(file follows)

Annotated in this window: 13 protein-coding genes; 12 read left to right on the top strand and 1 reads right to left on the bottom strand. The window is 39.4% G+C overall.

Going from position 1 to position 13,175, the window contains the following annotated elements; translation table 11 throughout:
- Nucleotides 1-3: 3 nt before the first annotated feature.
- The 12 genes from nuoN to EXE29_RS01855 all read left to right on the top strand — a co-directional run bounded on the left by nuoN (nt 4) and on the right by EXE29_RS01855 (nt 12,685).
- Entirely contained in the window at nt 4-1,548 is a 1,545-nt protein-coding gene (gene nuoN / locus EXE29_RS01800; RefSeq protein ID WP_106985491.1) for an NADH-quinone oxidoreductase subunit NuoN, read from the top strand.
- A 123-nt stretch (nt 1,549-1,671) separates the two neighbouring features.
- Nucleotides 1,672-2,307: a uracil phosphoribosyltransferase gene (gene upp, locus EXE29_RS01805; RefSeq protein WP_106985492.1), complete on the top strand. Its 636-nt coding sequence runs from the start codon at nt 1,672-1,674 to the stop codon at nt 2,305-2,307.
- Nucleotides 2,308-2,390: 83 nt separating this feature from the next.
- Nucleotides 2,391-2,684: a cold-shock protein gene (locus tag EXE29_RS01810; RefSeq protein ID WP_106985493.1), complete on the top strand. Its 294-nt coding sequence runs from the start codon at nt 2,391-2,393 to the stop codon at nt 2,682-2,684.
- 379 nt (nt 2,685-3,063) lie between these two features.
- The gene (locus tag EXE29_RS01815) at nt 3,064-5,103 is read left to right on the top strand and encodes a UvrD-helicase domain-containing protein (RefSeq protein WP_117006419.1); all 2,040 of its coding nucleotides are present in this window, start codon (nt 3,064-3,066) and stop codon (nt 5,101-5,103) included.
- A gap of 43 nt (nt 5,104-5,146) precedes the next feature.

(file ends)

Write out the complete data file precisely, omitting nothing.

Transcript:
Annotated in this window: 13 protein-coding genes; 12 read left to right on the top strand and 1 reads right to left on the bottom strand. The window is 39.4% G+C overall.

Going from position 1 to position 13,175, the window contains the following annotated elements; translation table 11 throughout:
- Nucleotides 1-3: 3 nt before the first annotated feature.
- The 12 genes from nuoN to EXE29_RS01855 all read left to right on the top strand — a co-directional run bounded on the left by nuoN (nt 4) and on the right by EXE29_RS01855 (nt 12,685).
- Entirely contained in the window at nt 4-1,548 is a 1,545-nt protein-coding gene (gene nuoN / locus EXE29_RS01800; RefSeq protein ID WP_106985491.1) for an NADH-quinone oxidoreductase subunit NuoN, read from the top strand.
- A 123-nt stretch (nt 1,549-1,671) separates the two neighbouring features.
- Nucleotides 1,672-2,307: a uracil phosphoribosyltransferase gene (gene upp, locus EXE29_RS01805; RefSeq protein WP_106985492.1), complete on the top strand. Its 636-nt coding sequence runs from the start codon at nt 1,672-1,674 to the stop codon at nt 2,305-2,307.
- Nucleotides 2,308-2,390: 83 nt separating this feature from the next.
- Nucleotides 2,391-2,684: a cold-shock protein gene (locus tag EXE29_RS01810; RefSeq protein ID WP_106985493.1), complete on the top strand. Its 294-nt coding sequence runs from the start codon at nt 2,391-2,393 to the stop codon at nt 2,682-2,684.
- 379 nt (nt 2,685-3,063) lie between these two features.
- The gene (locus tag EXE29_RS01815) at nt 3,064-5,103 is read left to right on the top strand and encodes a UvrD-helicase domain-containing protein (RefSeq protein WP_117006419.1); all 2,040 of its coding nucleotides are present in this window, start codon (nt 3,064-3,066) and stop codon (nt 5,101-5,103) included.
- A gap of 43 nt (nt 5,104-5,146) precedes the next feature.